A biomonitoring study assessing the exposure of young German adults to butylated hydroxytoluene (BHT)
Schmidtkunz, Christoph; Küpper, Katja; Weber, Till; Leng, Gabriele; Kolossa-Gehring, Marike
International Journal of Hygiene and Environmental Health 228 (2020), July 2020, 113541; online 5 May 2020
The antioxidant 2,6-di-tert-butyl-4-methylphenol (butylated hydroxytoluene, BHT) is used ubiquitously in food, cosmetics, pharmaceuticals, fuels, plastics, rubbers and many other products. Therefore, exposure of the general population to this substance is likely.
We analyzed the BHT metabolite 3,5-di-tert-butyl-4-hydroxybenzoic acid (“BHT acid”) in 24-h urine samples from the German Environmental Specimen Bank with the aim of gaining a better understanding of the internal burden of BHT in young nonspecifically exposed adults. The study population consisted of students between 20 and 29 years of age at the time of sampling, all from Halle/Saale in Central Germany. In total, 329 samples collected in the years 2000, 2004, 2008, 2012, 2015, and 2018 were measured by ultra high performance liquid chromatography–tandem mass spectrometry (UHPLC-MS/MS).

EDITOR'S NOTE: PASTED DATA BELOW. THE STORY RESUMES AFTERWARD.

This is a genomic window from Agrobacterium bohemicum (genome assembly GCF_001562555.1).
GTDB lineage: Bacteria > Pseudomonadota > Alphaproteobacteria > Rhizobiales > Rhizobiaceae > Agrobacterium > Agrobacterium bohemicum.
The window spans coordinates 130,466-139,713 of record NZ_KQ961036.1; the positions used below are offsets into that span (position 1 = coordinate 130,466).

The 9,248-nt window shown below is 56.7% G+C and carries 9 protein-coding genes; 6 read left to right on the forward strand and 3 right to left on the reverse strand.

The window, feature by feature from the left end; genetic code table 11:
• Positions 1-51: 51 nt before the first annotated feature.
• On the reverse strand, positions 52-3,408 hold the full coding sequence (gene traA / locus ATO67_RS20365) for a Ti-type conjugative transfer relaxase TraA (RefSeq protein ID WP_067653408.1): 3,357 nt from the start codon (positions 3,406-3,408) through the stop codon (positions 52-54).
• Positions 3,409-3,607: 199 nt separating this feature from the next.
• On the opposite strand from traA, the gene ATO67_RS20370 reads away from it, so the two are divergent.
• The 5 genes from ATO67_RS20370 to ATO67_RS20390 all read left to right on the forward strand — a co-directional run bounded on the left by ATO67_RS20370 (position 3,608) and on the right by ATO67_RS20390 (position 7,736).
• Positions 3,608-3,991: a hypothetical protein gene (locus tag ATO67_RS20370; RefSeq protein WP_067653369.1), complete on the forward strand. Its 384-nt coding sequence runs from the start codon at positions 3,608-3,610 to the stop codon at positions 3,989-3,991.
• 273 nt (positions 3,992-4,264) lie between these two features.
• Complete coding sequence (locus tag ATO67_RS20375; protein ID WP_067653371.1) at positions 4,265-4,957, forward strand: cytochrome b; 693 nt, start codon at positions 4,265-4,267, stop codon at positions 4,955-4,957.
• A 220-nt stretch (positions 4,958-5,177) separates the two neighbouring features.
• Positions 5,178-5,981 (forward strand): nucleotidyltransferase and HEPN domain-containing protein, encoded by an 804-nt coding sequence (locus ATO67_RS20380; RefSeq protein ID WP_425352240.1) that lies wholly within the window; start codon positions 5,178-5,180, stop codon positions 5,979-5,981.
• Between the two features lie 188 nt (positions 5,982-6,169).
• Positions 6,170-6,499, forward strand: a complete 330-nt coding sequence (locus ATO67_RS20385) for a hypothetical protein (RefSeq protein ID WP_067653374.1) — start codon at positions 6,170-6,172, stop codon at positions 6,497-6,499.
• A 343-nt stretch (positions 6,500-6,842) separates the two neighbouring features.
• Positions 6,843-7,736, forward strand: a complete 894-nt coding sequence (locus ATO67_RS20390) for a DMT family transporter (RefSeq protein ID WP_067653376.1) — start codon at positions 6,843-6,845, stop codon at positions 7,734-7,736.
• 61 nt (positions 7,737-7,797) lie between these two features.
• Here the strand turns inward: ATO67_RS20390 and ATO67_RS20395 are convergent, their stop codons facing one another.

BHT acid was detected above the limit of quantification (0.2 μg/L) in 98% of the samples. The median of the measured concentrations was 1.06 μg/L and 1.24 μg/g creatinine respectively, the median of the daily excretion was 1.76 μg/24 h and – additionally normalized for body weight – 26.8 ng/24 h × kg bw respectively. The corresponding 90th percentiles were 3.28 μg/L, 3.91 μg/g creatinine, 5.05 μg/24 h, and 81.9 ng/24 h × kg bw. Medians of creatinine-corrected values were slightly higher in women than in men, while the opposite situation was observed for the volume concentrations and the 24-h excretion values (not corrected for body weight). Values simultaneously normalized both for 24-h excretion and body weight did not exhibit any significant differences between males and females, probably indicating a virtually identical magnitude of exposure for both genders. The background exposure of the investigated population was found to be largely constant since the year 2000, with only weak temporal trends at most.
Daily intakes were estimated from excretion values and found to be largely below the acceptable daily intake (ADI) of BHT at 0.25 mg/kg bw: our worst-case estimate is a daily BHT intake of approximately 0.1 mg/kg bw at the 95th percentile level. However, these intake assessments rely on very limited quantitative data regarding human metabolism of BHT.